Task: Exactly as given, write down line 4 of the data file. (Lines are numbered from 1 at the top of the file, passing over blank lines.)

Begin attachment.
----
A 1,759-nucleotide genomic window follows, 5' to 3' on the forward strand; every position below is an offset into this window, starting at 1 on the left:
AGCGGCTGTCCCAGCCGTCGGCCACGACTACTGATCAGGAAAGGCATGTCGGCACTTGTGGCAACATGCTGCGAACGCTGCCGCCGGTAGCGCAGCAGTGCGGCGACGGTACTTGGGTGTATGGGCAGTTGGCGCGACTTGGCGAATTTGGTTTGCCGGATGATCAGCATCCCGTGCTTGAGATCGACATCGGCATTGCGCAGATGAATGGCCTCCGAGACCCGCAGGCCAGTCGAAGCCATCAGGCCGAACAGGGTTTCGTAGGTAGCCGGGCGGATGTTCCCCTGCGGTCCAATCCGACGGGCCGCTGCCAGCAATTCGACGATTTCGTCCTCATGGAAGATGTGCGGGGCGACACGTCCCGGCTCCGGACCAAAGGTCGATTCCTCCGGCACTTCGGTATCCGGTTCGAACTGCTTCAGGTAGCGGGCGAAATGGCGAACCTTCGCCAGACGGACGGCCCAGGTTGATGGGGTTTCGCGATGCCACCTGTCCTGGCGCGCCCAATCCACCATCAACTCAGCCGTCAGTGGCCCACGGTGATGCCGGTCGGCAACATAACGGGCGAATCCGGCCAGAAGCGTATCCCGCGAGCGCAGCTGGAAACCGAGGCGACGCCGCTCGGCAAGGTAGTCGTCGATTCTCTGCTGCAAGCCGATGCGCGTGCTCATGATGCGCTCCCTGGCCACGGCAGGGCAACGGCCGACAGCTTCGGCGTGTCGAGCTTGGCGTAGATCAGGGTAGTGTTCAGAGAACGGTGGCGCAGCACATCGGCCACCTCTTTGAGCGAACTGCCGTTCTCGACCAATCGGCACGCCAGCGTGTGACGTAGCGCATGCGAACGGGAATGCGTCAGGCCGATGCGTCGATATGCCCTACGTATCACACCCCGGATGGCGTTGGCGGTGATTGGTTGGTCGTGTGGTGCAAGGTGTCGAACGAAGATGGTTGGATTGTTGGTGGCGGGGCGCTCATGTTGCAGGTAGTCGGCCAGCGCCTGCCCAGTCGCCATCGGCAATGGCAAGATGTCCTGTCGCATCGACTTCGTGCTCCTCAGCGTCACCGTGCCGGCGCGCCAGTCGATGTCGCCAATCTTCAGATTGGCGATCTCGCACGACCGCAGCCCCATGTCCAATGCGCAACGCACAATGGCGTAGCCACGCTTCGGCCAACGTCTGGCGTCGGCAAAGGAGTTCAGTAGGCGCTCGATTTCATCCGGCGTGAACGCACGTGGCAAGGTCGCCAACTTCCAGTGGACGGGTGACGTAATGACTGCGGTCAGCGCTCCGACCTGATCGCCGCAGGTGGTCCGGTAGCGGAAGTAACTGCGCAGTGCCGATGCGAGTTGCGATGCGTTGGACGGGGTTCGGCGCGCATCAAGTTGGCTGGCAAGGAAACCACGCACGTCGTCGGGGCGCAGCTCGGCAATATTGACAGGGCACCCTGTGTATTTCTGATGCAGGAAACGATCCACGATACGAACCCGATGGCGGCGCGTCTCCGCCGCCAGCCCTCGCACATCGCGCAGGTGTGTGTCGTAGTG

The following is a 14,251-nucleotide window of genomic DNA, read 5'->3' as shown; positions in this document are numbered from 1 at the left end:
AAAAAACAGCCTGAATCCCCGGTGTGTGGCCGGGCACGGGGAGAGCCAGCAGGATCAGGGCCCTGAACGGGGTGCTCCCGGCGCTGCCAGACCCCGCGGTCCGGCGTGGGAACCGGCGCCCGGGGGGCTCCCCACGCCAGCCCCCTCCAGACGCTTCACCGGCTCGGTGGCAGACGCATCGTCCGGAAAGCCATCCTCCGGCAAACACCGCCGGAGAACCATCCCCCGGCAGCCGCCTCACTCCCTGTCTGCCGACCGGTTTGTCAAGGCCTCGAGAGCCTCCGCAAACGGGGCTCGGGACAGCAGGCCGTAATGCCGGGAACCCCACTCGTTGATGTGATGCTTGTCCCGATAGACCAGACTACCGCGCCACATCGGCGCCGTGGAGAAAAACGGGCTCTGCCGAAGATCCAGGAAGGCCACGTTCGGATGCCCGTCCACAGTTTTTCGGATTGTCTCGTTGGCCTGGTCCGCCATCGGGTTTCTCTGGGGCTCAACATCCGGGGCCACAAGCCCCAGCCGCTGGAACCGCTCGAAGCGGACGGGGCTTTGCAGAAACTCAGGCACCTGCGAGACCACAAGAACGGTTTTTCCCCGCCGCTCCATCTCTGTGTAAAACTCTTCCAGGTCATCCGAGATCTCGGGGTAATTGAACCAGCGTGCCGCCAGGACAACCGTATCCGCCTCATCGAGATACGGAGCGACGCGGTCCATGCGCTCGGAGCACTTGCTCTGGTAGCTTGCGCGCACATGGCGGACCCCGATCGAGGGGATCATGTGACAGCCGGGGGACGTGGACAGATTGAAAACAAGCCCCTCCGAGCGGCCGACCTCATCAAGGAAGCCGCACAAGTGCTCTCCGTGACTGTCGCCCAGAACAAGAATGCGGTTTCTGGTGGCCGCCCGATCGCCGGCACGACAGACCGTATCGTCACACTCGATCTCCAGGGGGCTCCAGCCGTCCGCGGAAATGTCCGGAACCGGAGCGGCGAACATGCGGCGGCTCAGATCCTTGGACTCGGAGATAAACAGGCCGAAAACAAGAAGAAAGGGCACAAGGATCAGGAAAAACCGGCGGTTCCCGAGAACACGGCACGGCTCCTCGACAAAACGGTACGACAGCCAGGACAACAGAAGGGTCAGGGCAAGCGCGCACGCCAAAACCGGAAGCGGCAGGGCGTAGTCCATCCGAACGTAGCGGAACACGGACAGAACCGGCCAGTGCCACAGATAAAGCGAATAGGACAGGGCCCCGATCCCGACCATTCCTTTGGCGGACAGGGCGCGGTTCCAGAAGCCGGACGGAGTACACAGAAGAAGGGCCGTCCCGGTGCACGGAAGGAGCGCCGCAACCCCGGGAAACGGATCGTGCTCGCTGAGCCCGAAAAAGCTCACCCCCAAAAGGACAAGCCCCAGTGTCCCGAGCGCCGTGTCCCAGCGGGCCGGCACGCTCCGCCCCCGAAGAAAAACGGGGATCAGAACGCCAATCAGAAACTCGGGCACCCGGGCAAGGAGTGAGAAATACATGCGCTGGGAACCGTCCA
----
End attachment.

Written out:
AAAAAACAGCCTGAATCCCCGGTGTGTGGCCGGGCACGGGGAGAGCCAGCAGGATCAGGGCCCTGAACGGGGTGCTCCCGGCGCTGCCAGACCCCGCGGTCCGGCGTGGGAACCGGCGCCCGGGGGGCTCCCCACGCCAGCCCCCTCCAGACGCTTCACCGGCTCGGTGGCAGACGCATCGTCCGGAAAGCCATCCTCCGGCAAACACCGCCGGAGAACCATCCCCCGGCAGCCGCCTCACTCCCTGTCTGCCGACCGGTTTGTCAAGGCCTCGAGAGCCTCCGCAAACGGGGCTCGGGACAGCAGGCCGTAATGCCGGGAACCCCACTCGTTGATGTGATGCTTGTCCCGATAGACCAGACTACCGCGCCACATCGGCGCCGTGGAGAAAAACGGGCTCTGCCGAAGATCCAGGAAGGCCACGTTCGGATGCCCGTCCACAGTTTTTCGGATTGTCTCGTTGGCCTGGTCCGCCATCGGGTTTCTCTGGGGCTCAACATCCGGGGCCACAAGCCCCAGCCGCTGGAACCGCTCGAAGCGGACGGGGCTTTGCAGAAACTCAGGCACCTGCGAGACCACAAGAACGGTTTTTCCCCGCCGCTCCATCTCTGTGTAAAACTCTTCCAGGTCATCCGAGATCTCGGGGTAATTGAACCAGCGTGCCGCCAGGACAACCGTATCCGCCTCATCGAGATACGGAGCGACGCGGTCCATGCGCTCGGAGCACTTGCTCTGGTAGCTTGCGCGCACATGGCGGACCCCGATCGAGGGGATCATGTGACAGCCGGGGGACGTGGACAGATTGAAAACAAGCCCCTCCGAGCGGCCGACCTCATCAAGGAAGCCGCACAAGTGCTCTCCGTGACTGTCGCCCAGAACAAGAATGCGGTTTCTGGTGGCCGCCCGATCGCCGGCACGACAGACCGTATCGTCACACTCGATCTCCAGGGGGCTCCAGCCGTCCGCGGAAATGTCCGGAACCGGAGCGGCGAACATGCGGCGGCTCAGATCCTTGGACTCGGAGATAAACAGGCCGAAAACAAGAAGAAAGGGCACAAGGATCAGGAAAAACCGGCGGTTCCCGAGAACACGGCACGGCTCCTCGACAAAACGGTACGACAGCCAGGACAACAGAAGGGTCAGGGCAAGCGCGCACGCCAAAACCGGAAGCGGCAGGGCGTAGTCCATCCGAACGTAGCGGAACACGGACAGAACCGGCCAGTGCCACAGATAAAGCGAATAGGACAGGGCCCCGATCCCGACCATTCCTTTGGCGGACAGGGCGCGGTTCCAGAAGCCGGACGGAGTACACAGAAGAAGGGCCGTCCCGGTGCACGGAAGGAGCGCCGCAACCCCGGGAAACGGATCGTGCTCGCTGAGCCCGAAAAAGCTCACCCCCAAAAGGACAAGCCCCAGTGTCCCGAGCGCCGTGTCCCAGCGGGCCGGCACGCTCCGCCCCCGAAGAAAAACGGGGATCAGAACGCCAATCAGAAACTCGGGCACCCGGGCAAGGAGTGAGAAATACATGCGCTGGGAACCGTCCA